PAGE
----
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Penn State Football: For Joe Paterno, 84 Is Still a Walk in the Park

by on May 22, 2011 7:17 PM

“…this report of my death was an exaggeration,” wrote Mark Twain exactly 114 Mays ago.

And, in body and spirit, that mark of eternity has been echoed this spring by Joe Paterno.

(And to you wise guys out there: No, Joe was not yet born at the time of Twain's early era Twitter.)

True, the 84-year, 5-month-old coach is not making the rounds of the three or so offseason booster club dinners and alumni events as he used to do. (No functions of the sort are even on the Penn State Alumni Association’s summertime docket.)

Still, he is certainly getting around. Quite well, in fact.

By most accounts – some by yours truly, who’s seen the coach a few times – Paterno is doing just fine, thank you. In fact, better than he has over the past few years.

No bouts with antibiotic reactions. No broken bones. No busted hips. No hacking November coughs.

Last spring, he bagged the Big Ten May meetings that included athletic directors and football and basketball coaches. He made it this year; he was in Chicago this past week for the meeting.

For Joe, the return to Chicago was a trip to the scene of maybe he’s past his prime:

This whole Paterno on his last legs thing really gained speed last summer, when he was definitely out of sorts at the Big Ten’s preseason football kickoff in the Windy City. His ill-fated (lack of) performance was the combo of bad med reactions, a late evening out at a party the night before in State College, a flight into Chicago that morning and, yes, bad old-fashioned aging.

That was then, this is now.

JOE AT PRACTICE

By accounts of several folks -- plural -- who were at team drills this spring in Holuba Hall, Joe was much more active than last year. Maybe the past few years.

He mixed it up with the players, got into the flow of things, was very hands-on. A year ago, he was cautious, standing back away from the drills. I saw this myself when the media was allowed a 20-minute glimpse in 2010, and when I took an unofficial gander at a practice in 2009.

Prior to a spring practice last month, Ryan Hockensmith, a Penn State grad who is an editor at ESPN The Magazine, and I got a chance to spend a few minutes with Paterno before practice officially started. Wearing his trademark grey sweatshirt, rolled-up kakhi pants and Nike coach’s shoes, he looked fit and was on top of his game.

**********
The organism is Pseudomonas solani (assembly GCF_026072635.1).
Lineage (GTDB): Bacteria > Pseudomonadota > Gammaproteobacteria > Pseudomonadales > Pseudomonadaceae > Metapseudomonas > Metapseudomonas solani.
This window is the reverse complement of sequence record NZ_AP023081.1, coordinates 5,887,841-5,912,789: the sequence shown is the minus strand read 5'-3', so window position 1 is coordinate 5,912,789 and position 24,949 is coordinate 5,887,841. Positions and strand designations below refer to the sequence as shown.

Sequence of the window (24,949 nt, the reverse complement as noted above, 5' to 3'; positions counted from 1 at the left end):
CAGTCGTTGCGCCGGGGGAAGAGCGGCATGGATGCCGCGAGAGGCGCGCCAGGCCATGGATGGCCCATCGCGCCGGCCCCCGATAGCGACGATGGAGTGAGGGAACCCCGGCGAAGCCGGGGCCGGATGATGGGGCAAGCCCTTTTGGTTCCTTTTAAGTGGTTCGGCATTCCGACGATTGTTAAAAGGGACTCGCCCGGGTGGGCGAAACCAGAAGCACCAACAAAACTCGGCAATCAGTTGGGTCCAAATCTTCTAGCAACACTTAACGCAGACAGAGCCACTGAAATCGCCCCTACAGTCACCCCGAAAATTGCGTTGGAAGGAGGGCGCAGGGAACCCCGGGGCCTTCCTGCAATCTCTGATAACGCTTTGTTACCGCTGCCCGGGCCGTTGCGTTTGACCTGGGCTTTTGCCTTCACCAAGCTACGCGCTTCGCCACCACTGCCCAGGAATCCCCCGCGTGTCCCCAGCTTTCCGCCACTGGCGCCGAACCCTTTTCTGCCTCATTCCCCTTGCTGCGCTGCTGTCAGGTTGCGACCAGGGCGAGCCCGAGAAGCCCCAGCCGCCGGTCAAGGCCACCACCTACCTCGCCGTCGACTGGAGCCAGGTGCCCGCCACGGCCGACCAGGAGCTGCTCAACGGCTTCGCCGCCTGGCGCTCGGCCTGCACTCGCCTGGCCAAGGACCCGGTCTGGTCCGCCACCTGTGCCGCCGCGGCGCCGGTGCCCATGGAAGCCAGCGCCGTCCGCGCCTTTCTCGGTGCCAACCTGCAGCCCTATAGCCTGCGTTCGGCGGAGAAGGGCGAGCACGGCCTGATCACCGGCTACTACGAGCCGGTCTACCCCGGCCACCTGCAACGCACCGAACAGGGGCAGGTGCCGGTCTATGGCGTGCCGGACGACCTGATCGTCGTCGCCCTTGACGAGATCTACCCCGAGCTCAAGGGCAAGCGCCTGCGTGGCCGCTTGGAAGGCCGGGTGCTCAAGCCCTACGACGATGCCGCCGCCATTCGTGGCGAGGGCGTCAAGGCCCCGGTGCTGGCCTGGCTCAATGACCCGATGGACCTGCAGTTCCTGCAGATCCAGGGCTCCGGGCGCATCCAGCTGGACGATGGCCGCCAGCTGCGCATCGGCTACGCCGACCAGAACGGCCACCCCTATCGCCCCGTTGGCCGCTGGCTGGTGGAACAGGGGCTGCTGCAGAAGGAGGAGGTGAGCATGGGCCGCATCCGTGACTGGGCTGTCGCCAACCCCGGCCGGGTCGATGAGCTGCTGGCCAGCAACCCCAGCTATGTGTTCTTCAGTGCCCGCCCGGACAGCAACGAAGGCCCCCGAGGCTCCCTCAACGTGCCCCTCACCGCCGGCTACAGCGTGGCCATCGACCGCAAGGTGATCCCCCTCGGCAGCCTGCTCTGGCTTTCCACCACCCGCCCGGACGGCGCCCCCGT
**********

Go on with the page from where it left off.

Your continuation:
Paterno was caustic, joking, active, bouncing about and acted like – although it was no act – he was having a blast.

“Hey, what are you doing here already?” he growled, as he pointed at us as he walked into Holuba. “I thought I told you to come when stretching started?”

We were early, we explained, because we didn’t want to get yelled at for being late. He yelled anyway. But he also laughed.

As we chatted, Ryan asked about when Joe’s high school team, Brooklyn Prep, played against rival St. Cecilia High School of New Jersey, coached by Vince Lombardi, in the 1940s.

“They had a fullback named Larry Higgins,” Paterno clearly recalled. “A big guy. Went onto be an FBI (actually, CIA) agent. He came right at me and I tried to tackle him.”

With that, Paterno crouched down, spread his spindly legs, extended his arms, clenched his fists and gritted his teeth. He looked a bit like he does in that Big Ten commercial, when he growls, crazed-coach like, “COME TO PENN STATE!”

“I was standing there like, getting ready to hit,” the coach said. “And he came right at me, didn’t move either way, and knocked me straight back.

“I was usually a better tackler than that,” he grinned. “But hey, I still hold the (Brown) record for interceptions.”

At an earlier practice, opened up to all the media, the coach was mobile, involved, alternating interacting with players and coaching with moving across and around Holuba’s two parallel practices fields.

After all, the practice field -- not on the rubber chicken circuit, fielding questions -- is where Joe really wants to be these days.